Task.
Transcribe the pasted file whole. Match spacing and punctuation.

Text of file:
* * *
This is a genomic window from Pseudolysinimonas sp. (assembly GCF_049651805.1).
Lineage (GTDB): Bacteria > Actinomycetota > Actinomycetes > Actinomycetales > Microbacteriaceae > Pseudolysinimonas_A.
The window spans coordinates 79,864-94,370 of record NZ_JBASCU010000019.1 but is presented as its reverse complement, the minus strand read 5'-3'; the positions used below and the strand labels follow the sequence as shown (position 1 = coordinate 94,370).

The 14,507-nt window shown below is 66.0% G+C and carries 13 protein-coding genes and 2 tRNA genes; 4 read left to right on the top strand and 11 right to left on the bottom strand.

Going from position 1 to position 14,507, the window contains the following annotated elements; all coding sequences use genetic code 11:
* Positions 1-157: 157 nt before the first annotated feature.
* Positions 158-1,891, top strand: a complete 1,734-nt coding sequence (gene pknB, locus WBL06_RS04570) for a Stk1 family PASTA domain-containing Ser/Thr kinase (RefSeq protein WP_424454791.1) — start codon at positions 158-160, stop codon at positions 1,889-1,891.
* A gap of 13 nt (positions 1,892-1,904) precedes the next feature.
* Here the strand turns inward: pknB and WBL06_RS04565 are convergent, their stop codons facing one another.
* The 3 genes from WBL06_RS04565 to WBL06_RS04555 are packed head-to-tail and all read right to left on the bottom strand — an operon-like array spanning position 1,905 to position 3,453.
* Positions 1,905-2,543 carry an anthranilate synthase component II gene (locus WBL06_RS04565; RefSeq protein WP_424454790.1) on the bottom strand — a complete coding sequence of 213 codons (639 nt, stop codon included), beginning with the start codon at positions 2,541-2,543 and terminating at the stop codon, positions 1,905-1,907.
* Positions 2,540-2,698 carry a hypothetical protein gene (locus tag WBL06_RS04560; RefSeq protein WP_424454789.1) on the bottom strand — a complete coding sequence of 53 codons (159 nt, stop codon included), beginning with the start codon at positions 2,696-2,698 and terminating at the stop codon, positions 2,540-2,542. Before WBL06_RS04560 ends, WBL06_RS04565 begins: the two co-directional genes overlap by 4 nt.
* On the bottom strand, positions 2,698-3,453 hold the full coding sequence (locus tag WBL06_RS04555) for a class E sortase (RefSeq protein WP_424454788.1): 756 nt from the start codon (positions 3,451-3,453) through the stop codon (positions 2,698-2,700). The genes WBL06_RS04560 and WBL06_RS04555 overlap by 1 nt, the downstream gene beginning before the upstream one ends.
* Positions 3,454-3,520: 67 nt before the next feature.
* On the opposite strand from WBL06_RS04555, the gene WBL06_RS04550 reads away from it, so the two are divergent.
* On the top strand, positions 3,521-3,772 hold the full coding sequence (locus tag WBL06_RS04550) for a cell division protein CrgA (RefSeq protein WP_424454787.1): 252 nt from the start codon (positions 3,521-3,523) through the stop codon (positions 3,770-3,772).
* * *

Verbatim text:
This is a genomic window from Pseudolysinimonas sp. (assembly GCF_049651805.1).
Lineage (GTDB): Bacteria > Actinomycetota > Actinomycetes > Actinomycetales > Microbacteriaceae > Pseudolysinimonas_A.
The window spans coordinates 79,864-94,370 of record NZ_JBASCU010000019.1 but is presented as its reverse complement, the minus strand read 5'-3'; the positions used below and the strand labels follow the sequence as shown (position 1 = coordinate 94,370).

The 14,507-nt window shown below is 66.0% G+C and carries 13 protein-coding genes and 2 tRNA genes; 4 read left to right on the top strand and 11 right to left on the bottom strand.

Going from position 1 to position 14,507, the window contains the following annotated elements; all coding sequences use genetic code 11:
* Positions 1-157: 157 nt before the first annotated feature.
* Positions 158-1,891, top strand: a complete 1,734-nt coding sequence (gene pknB, locus WBL06_RS04570) for a Stk1 family PASTA domain-containing Ser/Thr kinase (RefSeq protein WP_424454791.1) — start codon at positions 158-160, stop codon at positions 1,889-1,891.
* A gap of 13 nt (positions 1,892-1,904) precedes the next feature.
* Here the strand turns inward: pknB and WBL06_RS04565 are convergent, their stop codons facing one another.
* The 3 genes from WBL06_RS04565 to WBL06_RS04555 are packed head-to-tail and all read right to left on the bottom strand — an operon-like array spanning position 1,905 to position 3,453.
* Positions 1,905-2,543 carry an anthranilate synthase component II gene (locus WBL06_RS04565; RefSeq protein WP_424454790.1) on the bottom strand — a complete coding sequence of 213 codons (639 nt, stop codon included), beginning with the start codon at positions 2,541-2,543 and terminating at the stop codon, positions 1,905-1,907.
* Positions 2,540-2,698 carry a hypothetical protein gene (locus tag WBL06_RS04560; RefSeq protein WP_424454789.1) on the bottom strand — a complete coding sequence of 53 codons (159 nt, stop codon included), beginning with the start codon at positions 2,696-2,698 and terminating at the stop codon, positions 2,540-2,542. Before WBL06_RS04560 ends, WBL06_RS04565 begins: the two co-directional genes overlap by 4 nt.
* On the bottom strand, positions 2,698-3,453 hold the full coding sequence (locus tag WBL06_RS04555) for a class E sortase (RefSeq protein WP_424454788.1): 756 nt from the start codon (positions 3,451-3,453) through the stop codon (positions 2,698-2,700). The genes WBL06_RS04560 and WBL06_RS04555 overlap by 1 nt, the downstream gene beginning before the upstream one ends.
* Positions 3,454-3,520: 67 nt before the next feature.
* On the opposite strand from WBL06_RS04555, the gene WBL06_RS04550 reads away from it, so the two are divergent.
* On the top strand, positions 3,521-3,772 hold the full coding sequence (locus tag WBL06_RS04550) for a cell division protein CrgA (RefSeq protein WP_424454787.1): 252 nt from the start codon (positions 3,521-3,523) through the stop codon (positions 3,770-3,772).